Combustion CVD: A Clean Alternative to Chromium ElectroplatingEPA Contract Number: 68D99058
Title: Combustion CVD: A Clean Alternative to Chromium Electroplating
Investigators: Hendrick, Michelle
Small Business: MicroCoating Technologies Inc.
EPA Contact: Manager, SBIR Program
Project Period: September 1, 1999 through March 1, 2000
Project Amount: $70,000
RFA: Small Business Innovation Research (SBIR) - Phase I (1999) RFA Text | Recipients Lists
Research Category: Nanotechnology , SBIR - Pollution Prevention , Pollution Prevention/Sustainable Development , Small Business Innovation Research (SBIR)
Description:The innovative, patented Combustion Chemical Vapor Deposition (CCVD) process is a clean, dry, pollution-free, open atmosphere (nonvacuum) thin film process with potential for low-cost manufacture of coatings with quality equal or superior to chromium electroplated coatings. Thus, CCVD has the potential to displace electroplating in many industrial applications, thus eliminating major sources of water pollution. In Phase I, MicroCoating Technologies (MCT) will demonstrate proof-of-concept by developing and testing sample coatings on steel substrates with anticorrosion and antiwear properties suitable for substitution for hard chrome-plated coatings. These coatings will be tested for specific applications by our industrial collaborators in the printing press and automotive industries. Research Triangle Park, an independent environmental research laboratory, will complete an environmental audit of the CCVD process to certify that it is pollution-free. The project will generate the process data, economic analyses, environmental analyses, and coating performance data needed to verify that CCVD is a cost-effective and clean manufacturing technology that can replace hard chromium electroplating. Success in Phase I will lay the solid groundwork for a Phase II effort in which the CCVD process will be scaled-up and automated.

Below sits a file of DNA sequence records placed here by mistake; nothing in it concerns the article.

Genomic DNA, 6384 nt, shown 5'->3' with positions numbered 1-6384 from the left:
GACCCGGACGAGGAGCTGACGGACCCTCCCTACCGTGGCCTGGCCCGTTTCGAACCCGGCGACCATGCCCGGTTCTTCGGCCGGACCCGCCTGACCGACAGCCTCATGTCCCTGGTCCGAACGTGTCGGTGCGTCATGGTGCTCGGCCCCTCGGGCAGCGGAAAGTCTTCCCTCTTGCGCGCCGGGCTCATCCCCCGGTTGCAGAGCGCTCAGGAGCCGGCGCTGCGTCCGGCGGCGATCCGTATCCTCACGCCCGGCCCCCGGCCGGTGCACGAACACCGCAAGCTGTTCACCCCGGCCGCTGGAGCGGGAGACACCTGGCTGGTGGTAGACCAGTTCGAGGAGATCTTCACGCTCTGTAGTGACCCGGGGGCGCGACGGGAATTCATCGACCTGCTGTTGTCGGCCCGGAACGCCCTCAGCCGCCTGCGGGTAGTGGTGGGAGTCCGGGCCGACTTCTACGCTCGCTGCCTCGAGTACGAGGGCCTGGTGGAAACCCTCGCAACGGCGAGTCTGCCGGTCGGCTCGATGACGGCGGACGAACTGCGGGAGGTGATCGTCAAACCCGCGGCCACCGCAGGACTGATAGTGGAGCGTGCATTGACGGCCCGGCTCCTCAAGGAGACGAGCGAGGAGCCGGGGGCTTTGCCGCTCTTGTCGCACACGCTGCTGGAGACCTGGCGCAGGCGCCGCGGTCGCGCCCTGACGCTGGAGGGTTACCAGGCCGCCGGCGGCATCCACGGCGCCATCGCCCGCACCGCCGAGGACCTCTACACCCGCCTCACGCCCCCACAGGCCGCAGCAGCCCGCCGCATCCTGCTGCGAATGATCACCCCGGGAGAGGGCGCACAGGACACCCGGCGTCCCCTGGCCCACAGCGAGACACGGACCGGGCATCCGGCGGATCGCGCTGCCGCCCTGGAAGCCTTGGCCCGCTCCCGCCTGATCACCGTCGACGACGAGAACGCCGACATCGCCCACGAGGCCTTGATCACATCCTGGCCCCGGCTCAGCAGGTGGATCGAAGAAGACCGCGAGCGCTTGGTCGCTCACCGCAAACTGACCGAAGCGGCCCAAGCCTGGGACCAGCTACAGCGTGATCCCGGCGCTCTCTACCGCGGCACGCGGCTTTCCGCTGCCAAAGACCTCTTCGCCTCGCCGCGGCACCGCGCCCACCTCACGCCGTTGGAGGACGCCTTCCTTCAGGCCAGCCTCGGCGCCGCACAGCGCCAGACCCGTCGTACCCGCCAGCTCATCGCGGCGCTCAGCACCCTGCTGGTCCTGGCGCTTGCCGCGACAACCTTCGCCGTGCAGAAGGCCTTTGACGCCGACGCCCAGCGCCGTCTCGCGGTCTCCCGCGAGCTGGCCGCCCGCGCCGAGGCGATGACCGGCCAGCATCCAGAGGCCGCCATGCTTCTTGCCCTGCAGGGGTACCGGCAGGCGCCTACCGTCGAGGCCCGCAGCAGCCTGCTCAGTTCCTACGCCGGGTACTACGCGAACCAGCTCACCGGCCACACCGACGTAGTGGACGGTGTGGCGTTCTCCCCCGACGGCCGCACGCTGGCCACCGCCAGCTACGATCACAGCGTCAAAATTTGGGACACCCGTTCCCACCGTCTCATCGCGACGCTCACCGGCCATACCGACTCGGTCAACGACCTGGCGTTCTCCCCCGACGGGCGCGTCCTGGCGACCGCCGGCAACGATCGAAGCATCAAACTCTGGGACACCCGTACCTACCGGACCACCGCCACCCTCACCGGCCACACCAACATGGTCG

The EPA and industry recognize the need to develop clean processes as alternatives to chromium electroplating, the number one source of water pollution nationwide. Applications include automotive components and trim, industrial rollers, plastic extrusion screws, appliances, fixtures, and aerospace parts. It is anticipated that $1 billion in markets for alternative coating technologies will emerge in the next 10 years. MCT already has one industrial partner in the printing press industry who will participate in this Phase I effort. MCT also is recruiting manufacturing partners in the automotive and aerospace industries. The proposed SBIR effort will enable MCT to develop coatings with better wear-resistance as needed for hard chrome replacement applications.